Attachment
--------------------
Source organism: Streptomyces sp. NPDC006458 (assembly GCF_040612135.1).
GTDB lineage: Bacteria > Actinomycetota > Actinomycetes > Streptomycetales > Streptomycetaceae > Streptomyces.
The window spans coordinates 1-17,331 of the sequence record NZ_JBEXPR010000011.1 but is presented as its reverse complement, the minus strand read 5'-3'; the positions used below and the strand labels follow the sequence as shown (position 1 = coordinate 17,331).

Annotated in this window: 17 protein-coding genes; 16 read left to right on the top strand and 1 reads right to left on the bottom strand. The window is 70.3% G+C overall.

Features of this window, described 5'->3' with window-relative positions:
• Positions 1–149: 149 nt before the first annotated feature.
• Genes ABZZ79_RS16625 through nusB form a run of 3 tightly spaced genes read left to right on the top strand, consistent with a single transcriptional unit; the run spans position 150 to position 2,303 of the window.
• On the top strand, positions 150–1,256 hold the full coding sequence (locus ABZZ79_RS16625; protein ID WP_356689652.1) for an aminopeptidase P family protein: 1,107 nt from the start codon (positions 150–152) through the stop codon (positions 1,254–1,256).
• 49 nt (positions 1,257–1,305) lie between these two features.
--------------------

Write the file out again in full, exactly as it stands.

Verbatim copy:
Source organism: Streptomyces sp. NPDC006458 (assembly GCF_040612135.1).
GTDB lineage: Bacteria > Actinomycetota > Actinomycetes > Streptomycetales > Streptomycetaceae > Streptomyces.
The window spans coordinates 1-17,331 of the sequence record NZ_JBEXPR010000011.1 but is presented as its reverse complement, the minus strand read 5'-3'; the positions used below and the strand labels follow the sequence as shown (position 1 = coordinate 17,331).

Annotated in this window: 17 protein-coding genes; 16 read left to right on the top strand and 1 reads right to left on the bottom strand. The window is 70.3% G+C overall.

Features of this window, described 5'->3' with window-relative positions:
• Positions 1–149: 149 nt before the first annotated feature.
• Genes ABZZ79_RS16625 through nusB form a run of 3 tightly spaced genes read left to right on the top strand, consistent with a single transcriptional unit; the run spans position 150 to position 2,303 of the window.
• On the top strand, positions 150–1,256 hold the full coding sequence (locus ABZZ79_RS16625; protein ID WP_356689652.1) for an aminopeptidase P family protein: 1,107 nt from the start codon (positions 150–152) through the stop codon (positions 1,254–1,256).
• 49 nt (positions 1,257–1,305) lie between these two features.